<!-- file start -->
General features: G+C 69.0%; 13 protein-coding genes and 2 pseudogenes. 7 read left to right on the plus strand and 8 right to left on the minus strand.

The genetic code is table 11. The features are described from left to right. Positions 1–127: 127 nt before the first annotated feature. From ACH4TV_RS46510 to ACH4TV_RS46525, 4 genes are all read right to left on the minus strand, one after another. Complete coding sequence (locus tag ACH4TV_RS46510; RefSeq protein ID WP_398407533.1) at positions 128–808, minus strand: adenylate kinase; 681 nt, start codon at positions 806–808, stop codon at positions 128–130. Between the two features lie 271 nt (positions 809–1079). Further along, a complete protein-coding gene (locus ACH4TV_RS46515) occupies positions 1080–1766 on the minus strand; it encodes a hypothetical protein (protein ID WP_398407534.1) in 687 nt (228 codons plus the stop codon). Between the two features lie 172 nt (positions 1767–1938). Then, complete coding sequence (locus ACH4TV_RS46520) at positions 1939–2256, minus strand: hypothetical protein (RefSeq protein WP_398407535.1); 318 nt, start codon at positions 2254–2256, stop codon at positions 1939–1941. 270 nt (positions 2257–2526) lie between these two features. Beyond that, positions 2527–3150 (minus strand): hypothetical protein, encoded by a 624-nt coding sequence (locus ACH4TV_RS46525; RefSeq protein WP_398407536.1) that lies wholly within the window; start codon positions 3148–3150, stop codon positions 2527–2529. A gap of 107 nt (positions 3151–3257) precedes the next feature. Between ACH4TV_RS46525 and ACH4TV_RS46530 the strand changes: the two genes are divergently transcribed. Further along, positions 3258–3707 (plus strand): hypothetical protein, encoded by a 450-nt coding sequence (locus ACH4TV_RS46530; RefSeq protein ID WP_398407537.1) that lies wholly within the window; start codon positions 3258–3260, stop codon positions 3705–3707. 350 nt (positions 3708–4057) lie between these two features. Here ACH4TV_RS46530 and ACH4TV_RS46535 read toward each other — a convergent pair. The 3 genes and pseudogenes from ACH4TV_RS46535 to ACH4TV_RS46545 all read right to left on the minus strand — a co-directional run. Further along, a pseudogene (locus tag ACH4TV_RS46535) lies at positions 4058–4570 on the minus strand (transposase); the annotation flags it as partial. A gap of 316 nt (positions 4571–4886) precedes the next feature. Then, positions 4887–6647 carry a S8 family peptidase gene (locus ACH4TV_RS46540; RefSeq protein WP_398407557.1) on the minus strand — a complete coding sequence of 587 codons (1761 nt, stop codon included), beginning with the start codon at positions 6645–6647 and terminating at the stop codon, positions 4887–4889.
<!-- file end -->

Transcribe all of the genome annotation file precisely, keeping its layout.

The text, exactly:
General features: G+C 69.0%; 13 protein-coding genes and 2 pseudogenes. 7 read left to right on the plus strand and 8 right to left on the minus strand.

The genetic code is table 11. The features are described from left to right. Positions 1–127: 127 nt before the first annotated feature. From ACH4TV_RS46510 to ACH4TV_RS46525, 4 genes are all read right to left on the minus strand, one after another. Complete coding sequence (locus tag ACH4TV_RS46510; RefSeq protein ID WP_398407533.1) at positions 128–808, minus strand: adenylate kinase; 681 nt, start codon at positions 806–808, stop codon at positions 128–130. Between the two features lie 271 nt (positions 809–1079). Further along, a complete protein-coding gene (locus ACH4TV_RS46515) occupies positions 1080–1766 on the minus strand; it encodes a hypothetical protein (protein ID WP_398407534.1) in 687 nt (228 codons plus the stop codon). Between the two features lie 172 nt (positions 1767–1938). Then, complete coding sequence (locus ACH4TV_RS46520) at positions 1939–2256, minus strand: hypothetical protein (RefSeq protein WP_398407535.1); 318 nt, start codon at positions 2254–2256, stop codon at positions 1939–1941. 270 nt (positions 2257–2526) lie between these two features. Beyond that, positions 2527–3150 (minus strand): hypothetical protein, encoded by a 624-nt coding sequence (locus ACH4TV_RS46525; RefSeq protein WP_398407536.1) that lies wholly within the window; start codon positions 3148–3150, stop codon positions 2527–2529. A gap of 107 nt (positions 3151–3257) precedes the next feature. Between ACH4TV_RS46525 and ACH4TV_RS46530 the strand changes: the two genes are divergently transcribed. Further along, positions 3258–3707 (plus strand): hypothetical protein, encoded by a 450-nt coding sequence (locus ACH4TV_RS46530; RefSeq protein ID WP_398407537.1) that lies wholly within the window; start codon positions 3258–3260, stop codon positions 3705–3707. 350 nt (positions 3708–4057) lie between these two features. Here ACH4TV_RS46530 and ACH4TV_RS46535 read toward each other — a convergent pair. The 3 genes and pseudogenes from ACH4TV_RS46535 to ACH4TV_RS46545 all read right to left on the minus strand — a co-directional run. Further along, a pseudogene (locus tag ACH4TV_RS46535) lies at positions 4058–4570 on the minus strand (transposase); the annotation flags it as partial. A gap of 316 nt (positions 4571–4886) precedes the next feature. Then, positions 4887–6647 carry a S8 family peptidase gene (locus ACH4TV_RS46540; RefSeq protein WP_398407557.1) on the minus strand — a complete coding sequence of 587 codons (1761 nt, stop codon included), beginning with the start codon at positions 6645–6647 and terminating at the stop codon, positions 4887–4889.